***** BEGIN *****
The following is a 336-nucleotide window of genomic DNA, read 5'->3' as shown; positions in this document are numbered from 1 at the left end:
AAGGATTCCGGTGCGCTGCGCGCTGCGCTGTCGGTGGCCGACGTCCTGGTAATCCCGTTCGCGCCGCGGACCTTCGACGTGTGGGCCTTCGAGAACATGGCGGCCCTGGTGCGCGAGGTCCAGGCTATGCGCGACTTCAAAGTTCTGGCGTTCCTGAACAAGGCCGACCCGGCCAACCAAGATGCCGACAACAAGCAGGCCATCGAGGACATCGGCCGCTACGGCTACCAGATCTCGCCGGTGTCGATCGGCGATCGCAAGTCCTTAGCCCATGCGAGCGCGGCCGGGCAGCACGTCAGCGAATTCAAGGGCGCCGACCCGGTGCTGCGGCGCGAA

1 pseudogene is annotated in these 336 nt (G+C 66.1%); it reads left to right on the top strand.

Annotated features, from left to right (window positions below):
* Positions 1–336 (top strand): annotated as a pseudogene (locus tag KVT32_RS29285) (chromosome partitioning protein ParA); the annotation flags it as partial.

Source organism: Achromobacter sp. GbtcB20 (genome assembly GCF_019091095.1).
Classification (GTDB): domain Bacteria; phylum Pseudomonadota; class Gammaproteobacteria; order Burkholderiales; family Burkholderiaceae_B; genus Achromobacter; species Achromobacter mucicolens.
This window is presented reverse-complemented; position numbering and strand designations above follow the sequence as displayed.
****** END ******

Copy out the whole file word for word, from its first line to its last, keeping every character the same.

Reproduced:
The following is a 336-nucleotide window of genomic DNA, read 5'->3' as shown; positions in this document are numbered from 1 at the left end:
AAGGATTCCGGTGCGCTGCGCGCTGCGCTGTCGGTGGCCGACGTCCTGGTAATCCCGTTCGCGCCGCGGACCTTCGACGTGTGGGCCTTCGAGAACATGGCGGCCCTGGTGCGCGAGGTCCAGGCTATGCGCGACTTCAAAGTTCTGGCGTTCCTGAACAAGGCCGACCCGGCCAACCAAGATGCCGACAACAAGCAGGCCATCGAGGACATCGGCCGCTACGGCTACCAGATCTCGCCGGTGTCGATCGGCGATCGCAAGTCCTTAGCCCATGCGAGCGCGGCCGGGCAGCACGTCAGCGAATTCAAGGGCGCCGACCCGGTGCTGCGGCGCGAA

1 pseudogene is annotated in these 336 nt (G+C 66.1%); it reads left to right on the top strand.

Annotated features, from left to right (window positions below):
* Positions 1–336 (top strand): annotated as a pseudogene (locus tag KVT32_RS29285) (chromosome partitioning protein ParA); the annotation flags it as partial.

Source organism: Achromobacter sp. GbtcB20 (genome assembly GCF_019091095.1).
Classification (GTDB): domain Bacteria; phylum Pseudomonadota; class Gammaproteobacteria; order Burkholderiales; family Burkholderiaceae_B; genus Achromobacter; species Achromobacter mucicolens.
This window is presented reverse-complemented; position numbering and strand designations above follow the sequence as displayed.